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MALAYSIA was ranked 32nd in the 2022 International Institute for Management Development world competitiveness ranking (WCR), down seven positions from the 25th spot in 2021 – the lowest position it has held in five years.
It faced a downturn in factors such as business efficiency (down from 24th to 38th), government efficiency (down to 38th from 30th) and infrastructure (down to 37th from 30th).
On the bright side, economic factor gained the third spot from 15th. Some specific sub-factors performing poorly are the domestic economy (50th under economic performance), business legislation (50th under government efficiency), productivity and efficiency (46th under business efficiency) and education as well as health and environment (both at 44th position under the infrastructure factor).
The WCR assessed 63 global economies, where 333 competitiveness criteria were selected as a result of comprehensive research using economic literature, international, national, and regional sources.
The results also used feedback from the business community, government agencies and academics as well as survey responses of senior executives from 56 local partner institutes.
Regionally, compared with the European Union and the United States, Thailand dropped from 28th to 33rd, while Indonesia fell from 37th to 44th, driven by the slow reopening of the economy post-Covid-19. China dropped one spot to from 16th to 17th, partly reversing its strong upward trend in recent years. It signals a poor economic recovery exacerbated by its zero-Covid strategy despite some easing or economic assistance programmes deployed by the authorities. Just days after the stringent lockdown was lifted, some districts in Beijing and Shanghai were under lockdown again, disrupting the recovery progress.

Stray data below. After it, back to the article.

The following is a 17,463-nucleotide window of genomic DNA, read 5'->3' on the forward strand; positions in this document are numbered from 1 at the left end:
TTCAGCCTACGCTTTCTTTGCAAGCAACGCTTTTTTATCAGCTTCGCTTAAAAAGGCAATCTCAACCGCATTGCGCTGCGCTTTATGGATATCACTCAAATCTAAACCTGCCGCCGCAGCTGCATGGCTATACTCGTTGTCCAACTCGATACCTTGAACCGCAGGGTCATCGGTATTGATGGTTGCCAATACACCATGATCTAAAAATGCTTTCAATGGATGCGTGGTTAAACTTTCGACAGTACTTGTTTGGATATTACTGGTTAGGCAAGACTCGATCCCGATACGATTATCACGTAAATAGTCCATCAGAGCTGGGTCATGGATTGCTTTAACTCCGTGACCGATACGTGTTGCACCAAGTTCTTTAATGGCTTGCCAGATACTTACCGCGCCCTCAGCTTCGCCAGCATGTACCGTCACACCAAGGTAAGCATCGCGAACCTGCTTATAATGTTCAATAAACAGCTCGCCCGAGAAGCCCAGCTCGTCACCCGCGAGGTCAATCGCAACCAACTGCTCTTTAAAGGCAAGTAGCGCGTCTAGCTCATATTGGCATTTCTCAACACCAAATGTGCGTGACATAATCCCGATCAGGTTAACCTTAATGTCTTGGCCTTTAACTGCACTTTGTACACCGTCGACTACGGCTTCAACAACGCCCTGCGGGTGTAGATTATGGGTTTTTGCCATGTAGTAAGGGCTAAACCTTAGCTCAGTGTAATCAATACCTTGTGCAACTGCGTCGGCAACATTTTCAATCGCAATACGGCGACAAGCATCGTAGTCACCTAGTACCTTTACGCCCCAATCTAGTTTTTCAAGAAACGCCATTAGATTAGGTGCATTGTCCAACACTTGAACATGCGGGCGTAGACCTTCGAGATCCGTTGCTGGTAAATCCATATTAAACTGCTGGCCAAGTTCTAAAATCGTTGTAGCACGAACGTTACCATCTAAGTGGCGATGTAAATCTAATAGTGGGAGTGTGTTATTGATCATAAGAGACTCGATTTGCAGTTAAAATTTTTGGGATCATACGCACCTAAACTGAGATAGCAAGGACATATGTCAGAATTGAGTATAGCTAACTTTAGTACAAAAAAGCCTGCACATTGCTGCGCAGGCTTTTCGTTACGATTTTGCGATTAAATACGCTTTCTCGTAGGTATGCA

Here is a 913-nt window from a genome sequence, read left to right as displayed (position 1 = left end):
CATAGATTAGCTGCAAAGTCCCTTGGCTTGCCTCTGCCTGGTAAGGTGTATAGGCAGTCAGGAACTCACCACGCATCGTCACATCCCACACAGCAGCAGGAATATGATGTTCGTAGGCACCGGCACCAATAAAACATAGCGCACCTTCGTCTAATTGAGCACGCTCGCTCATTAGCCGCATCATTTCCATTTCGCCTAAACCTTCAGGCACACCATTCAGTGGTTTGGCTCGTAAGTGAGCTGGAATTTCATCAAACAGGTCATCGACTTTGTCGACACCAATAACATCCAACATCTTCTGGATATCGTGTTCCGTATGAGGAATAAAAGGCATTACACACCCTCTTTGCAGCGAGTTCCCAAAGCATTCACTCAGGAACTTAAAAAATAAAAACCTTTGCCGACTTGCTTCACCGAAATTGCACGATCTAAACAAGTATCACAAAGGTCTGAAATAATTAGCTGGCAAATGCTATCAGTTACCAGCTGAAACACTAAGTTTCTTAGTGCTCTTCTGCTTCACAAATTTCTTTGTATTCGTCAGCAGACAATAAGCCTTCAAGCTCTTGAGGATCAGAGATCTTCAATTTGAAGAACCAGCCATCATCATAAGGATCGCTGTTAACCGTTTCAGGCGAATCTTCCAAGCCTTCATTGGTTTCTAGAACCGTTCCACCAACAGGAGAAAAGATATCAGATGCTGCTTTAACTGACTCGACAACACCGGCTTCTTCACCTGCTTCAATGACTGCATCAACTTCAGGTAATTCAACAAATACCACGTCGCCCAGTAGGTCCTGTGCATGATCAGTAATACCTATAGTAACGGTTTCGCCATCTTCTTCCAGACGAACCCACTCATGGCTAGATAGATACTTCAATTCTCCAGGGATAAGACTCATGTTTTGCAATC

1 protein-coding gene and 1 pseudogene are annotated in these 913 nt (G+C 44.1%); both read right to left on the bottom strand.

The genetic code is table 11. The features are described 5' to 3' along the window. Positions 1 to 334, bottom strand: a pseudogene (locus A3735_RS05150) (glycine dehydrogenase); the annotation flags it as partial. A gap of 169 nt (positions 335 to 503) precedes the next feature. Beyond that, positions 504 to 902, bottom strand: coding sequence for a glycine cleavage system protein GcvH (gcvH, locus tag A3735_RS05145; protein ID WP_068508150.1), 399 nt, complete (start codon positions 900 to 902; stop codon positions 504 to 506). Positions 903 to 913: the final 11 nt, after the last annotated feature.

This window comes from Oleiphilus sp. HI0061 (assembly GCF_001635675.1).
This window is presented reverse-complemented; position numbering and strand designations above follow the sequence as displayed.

Going forward, China needs to restructure its own economy from full-fledged manufacturing to high-value services and from investment concentrated to consumption. Nonetheless, China is still among the Top 5 countries in the Asia-Pacific (Apac) economies along with Singapore (first), Hong Kong (second), Taiwan (third) and Australia fifth).
Singapore reaches the third spot in the overall ranking, up from the fifth, enjoying its top position in the Apac region.
Its recovery stemmed from substantial improvements in the domestic economy (first from 15th), employment (third from 18th), public finance (sixth from 12th) and productivity and efficiency (ninth from 14th). However, it remained low in several sub-factors including management practices (14th), scientific infrastructure (16th), health and environment (25th) and basic infrastructure (43rd).
India’s stellar performance
Meanwhile, India has the quickest rise among the Asian economies, ranking from 43rd to 37th. The stellar performance saw a six-spot jump after four stagnant years.
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